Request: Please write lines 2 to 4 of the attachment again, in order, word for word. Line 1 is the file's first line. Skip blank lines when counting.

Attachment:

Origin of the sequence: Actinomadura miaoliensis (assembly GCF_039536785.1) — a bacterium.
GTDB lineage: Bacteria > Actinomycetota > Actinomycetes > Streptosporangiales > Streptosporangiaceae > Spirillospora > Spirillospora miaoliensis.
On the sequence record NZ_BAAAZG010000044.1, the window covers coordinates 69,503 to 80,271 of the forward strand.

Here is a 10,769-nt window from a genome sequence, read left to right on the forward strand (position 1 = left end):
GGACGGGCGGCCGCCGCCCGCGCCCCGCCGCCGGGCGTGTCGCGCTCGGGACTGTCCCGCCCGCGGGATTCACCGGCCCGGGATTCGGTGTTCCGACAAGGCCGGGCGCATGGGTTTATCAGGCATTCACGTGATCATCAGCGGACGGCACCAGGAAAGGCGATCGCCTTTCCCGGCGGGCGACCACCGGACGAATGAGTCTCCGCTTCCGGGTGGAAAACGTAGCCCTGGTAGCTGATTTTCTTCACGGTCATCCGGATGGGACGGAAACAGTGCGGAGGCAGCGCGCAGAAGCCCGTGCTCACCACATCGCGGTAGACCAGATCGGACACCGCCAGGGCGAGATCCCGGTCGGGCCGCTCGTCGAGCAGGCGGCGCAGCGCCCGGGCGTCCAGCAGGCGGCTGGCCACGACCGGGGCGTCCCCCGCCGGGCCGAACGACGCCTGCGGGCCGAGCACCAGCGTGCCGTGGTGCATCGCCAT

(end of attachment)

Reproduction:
GTDB lineage: Bacteria > Actinomycetota > Actinomycetes > Streptosporangiales > Streptosporangiaceae > Spirillospora > Spirillospora miaoliensis.
On the sequence record NZ_BAAAZG010000044.1, the window covers coordinates 69,503 to 80,271 of the forward strand.

Here is a 10,769-nt window from a genome sequence, read left to right on the forward strand (position 1 = left end):